During the 1950s and 1960s, Orange Julius was sold at a variety of outlets, including state and county fairs and freestanding Orange Julius stands.This Orange Julius was a fruit smoothie, created by blending frozen orange juice, crushed ice, and a mixture of powdered sugar and dairy creamer.
An Orange Julius restaurant existed in London for a short while in the early 1970s. It was situated in the suburb of Golders Green, but despite its apparent popularity, Orange Julius did not really take off in the UK and the Golders Green branch was gone by about 1976.
Originally, and through the 1980's, a raw egg blended into the drink was offered as an option. This was seen as a good source of protein for body builders. However, the option was later dropped for food safety reasons, and bananas were offered as a substitute.
In the 1970s and early 1980s, Orange Julius beverage stands used the image of a devil with a pitchfork, similar to that of the Arizona State University mascot, Sparky around an orange, with the slogan, "A Devilishly Good Drink". The company later dropped the logo and slogan after threats of a lawsuit from the ASU alumni association. The chain suffered after the loss of its slightly infringed mascot and sales began to drop off.

In 1987, the Orange Julius chain was bought by International Dairy Queen. IDQ, and by inclusion since 1999, Berkshire Hathaway, owns the rights to all Orange Julius stores, and have "expanded" the chain so its drinks are included in many of their Dairy Queen mall stores, called Treat Centers.

An odd bit of trivia:
Orange Julius' were also referred to as Orange Johnson's in the Southeast, specifically Tennessee.

They Always Come Back:
In 2004, Orange Julius launched a line of Premium Fruit Smoothies to compete with smoothie competitors such as Jamba Juice, Robecks, and Smoothie King.

While the name remains...sort of, little remains of the original drink made famous by that little red devilbaby. Try it for yourself and see.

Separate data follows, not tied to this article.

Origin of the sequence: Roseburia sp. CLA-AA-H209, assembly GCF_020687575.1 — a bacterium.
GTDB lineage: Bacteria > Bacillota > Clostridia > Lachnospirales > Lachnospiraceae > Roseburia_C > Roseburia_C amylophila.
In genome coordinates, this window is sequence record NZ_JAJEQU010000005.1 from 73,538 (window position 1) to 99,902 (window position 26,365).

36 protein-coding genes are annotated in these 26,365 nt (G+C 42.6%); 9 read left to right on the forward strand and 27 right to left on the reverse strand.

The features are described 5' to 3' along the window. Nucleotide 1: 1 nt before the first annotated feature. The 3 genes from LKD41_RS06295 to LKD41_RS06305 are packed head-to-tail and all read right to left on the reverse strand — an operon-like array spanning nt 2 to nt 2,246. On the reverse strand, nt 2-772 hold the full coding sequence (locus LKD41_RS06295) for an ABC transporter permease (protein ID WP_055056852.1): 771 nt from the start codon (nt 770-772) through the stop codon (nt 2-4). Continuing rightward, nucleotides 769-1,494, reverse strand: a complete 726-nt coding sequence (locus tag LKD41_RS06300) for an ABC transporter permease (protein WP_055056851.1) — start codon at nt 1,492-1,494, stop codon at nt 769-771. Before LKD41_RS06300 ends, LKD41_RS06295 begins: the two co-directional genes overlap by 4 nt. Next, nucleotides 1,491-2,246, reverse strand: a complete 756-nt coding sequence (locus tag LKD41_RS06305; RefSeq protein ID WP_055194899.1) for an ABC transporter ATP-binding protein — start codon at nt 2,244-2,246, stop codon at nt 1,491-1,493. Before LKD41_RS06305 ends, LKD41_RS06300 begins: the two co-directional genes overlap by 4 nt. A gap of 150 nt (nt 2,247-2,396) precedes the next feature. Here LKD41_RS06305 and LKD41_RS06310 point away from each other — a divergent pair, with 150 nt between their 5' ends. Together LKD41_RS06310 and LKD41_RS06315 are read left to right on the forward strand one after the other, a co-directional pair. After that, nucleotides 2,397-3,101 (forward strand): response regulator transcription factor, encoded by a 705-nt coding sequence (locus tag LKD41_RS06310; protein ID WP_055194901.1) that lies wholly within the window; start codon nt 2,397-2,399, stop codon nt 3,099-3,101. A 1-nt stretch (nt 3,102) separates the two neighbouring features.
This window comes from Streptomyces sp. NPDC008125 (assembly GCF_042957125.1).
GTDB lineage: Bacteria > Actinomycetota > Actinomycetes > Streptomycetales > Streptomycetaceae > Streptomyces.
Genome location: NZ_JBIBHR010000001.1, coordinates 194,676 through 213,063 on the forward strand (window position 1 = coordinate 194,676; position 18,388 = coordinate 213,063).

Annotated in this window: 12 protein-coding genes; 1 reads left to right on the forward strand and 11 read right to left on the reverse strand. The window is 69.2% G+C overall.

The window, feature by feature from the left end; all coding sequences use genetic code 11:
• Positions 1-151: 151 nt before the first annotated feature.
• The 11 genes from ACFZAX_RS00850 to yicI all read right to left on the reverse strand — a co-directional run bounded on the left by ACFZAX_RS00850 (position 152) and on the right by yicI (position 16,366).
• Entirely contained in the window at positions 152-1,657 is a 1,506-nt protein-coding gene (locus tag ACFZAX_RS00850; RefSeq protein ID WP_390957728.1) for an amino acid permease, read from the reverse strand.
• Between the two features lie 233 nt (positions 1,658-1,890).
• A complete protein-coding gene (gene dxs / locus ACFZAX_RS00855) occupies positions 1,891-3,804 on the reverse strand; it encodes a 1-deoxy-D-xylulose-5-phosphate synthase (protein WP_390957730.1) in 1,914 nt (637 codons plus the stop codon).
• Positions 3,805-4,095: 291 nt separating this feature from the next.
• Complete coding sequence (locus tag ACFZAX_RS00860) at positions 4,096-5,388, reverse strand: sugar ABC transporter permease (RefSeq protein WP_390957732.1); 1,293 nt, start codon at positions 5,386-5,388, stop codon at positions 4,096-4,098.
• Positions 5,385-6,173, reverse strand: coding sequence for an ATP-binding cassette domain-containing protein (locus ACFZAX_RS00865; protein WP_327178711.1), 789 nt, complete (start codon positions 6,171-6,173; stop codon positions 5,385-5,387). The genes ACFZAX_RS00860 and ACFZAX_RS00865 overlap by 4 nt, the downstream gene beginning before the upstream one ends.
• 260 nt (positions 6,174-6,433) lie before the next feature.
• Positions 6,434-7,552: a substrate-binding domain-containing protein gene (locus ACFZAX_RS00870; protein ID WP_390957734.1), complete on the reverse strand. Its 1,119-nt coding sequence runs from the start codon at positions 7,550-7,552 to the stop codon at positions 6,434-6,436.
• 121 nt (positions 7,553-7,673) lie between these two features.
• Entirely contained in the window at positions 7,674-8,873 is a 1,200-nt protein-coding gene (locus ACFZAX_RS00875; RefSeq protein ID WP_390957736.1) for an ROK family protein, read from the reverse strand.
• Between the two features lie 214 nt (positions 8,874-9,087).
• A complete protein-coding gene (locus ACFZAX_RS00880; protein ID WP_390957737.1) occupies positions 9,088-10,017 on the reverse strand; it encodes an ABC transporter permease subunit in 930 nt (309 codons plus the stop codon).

Orange "Really went out of business when we were bought out by Dairy Queen " Julius


Quisp and Quake were two sugar-sweetened breakfast cereals originally released in 1966 in the U.S. by The Quaker Oats Company and generally advertised together (during the same commercial) as products competing against each other.
The very successful ads were cartoons created by Jay Ward of Rocky and Bullwinkle fame, and used some of the same voices, including Daws Butler as the voice of Quisp (an alien) and William Conrad as the voice of Quake (a miner).

In 1970, a contest was held by Quaker Oats to see whose cereal was the more popular of the two. In 1972, Quisp won, and Quake retreated underground.

Quake, the cartoon character, reappeared in a new cereal called Quangaroos where he obtained an Cary Grant-esque orange kangaroo as well as putting his mining helmet down in favor of an Aussie motif.
In the late-1970s, Quisp was removed from grocery stores due to low sales. It re-emerged in the mid-1980s and was quickly pulled due again to low sales.

They Always Come Back:
Quisp was re-introduced in the 1990s as the "first Internet cereal" and is still in limited distribution. You can buy it direct from their website here.

Chicken Delight

The company was started in Illinois in 1952 by American entrepreneur Al Tunick a pioneer in fast food franchising. Tunick purchased some deep fryers from a restaurant that was going out of business. He and some friends tried cooking different foods looking for a product other than french fries. At that time, chicken was pan-fried, steamed or oven-roasted. Due to the long cooking times, it was not a good fast-food item. Tunick coated some chicken in a spicy breading and lowered it into the hot oil. The chicken cooked much faster while the juices remained sealed inside. Thus, Chicken Delight was born.

He decided to market his method through small take-out and delivery locations. It was near the end of the Korean War when many women were working outside the home and had no time to cook. The slogan 'Don't Cook Tonight . . . Call Chicken Delight' became a household phrase throughout North America.

Chicken Delight quickly grew to more than 1,000 units throughout the United States and became the biggest fast-food company of its kind in North America. Chicken Delight is one of the oldest, if not the oldest chicken fast-food franchisor in the world. In 1958 a group of local businessmen in Winnipeg purchased the Chicken Delight trademarks and franchising rights for Canada and started the first store in Portage la Prairie, Manitoba. In the same year another outlet opened its doors in St. Boniface, a location that is still in operation to this day.

By the mid 60's there were more than 50 units under Chicken Delight of Canada Ltd. About the same time, franchisees across the U.S. challenged the franchisor in court with the practice of requiring franchisees to buy their equipment and packaging from head office. Under the Sherman Anti-Trust Act stating the head office could not sell products above fair market value, the case was won by the franchisees. Consequently, the franchisor's main source of revenue dried up. The number of units declined significantly in the U.S. and the impact was felt in Canada as well.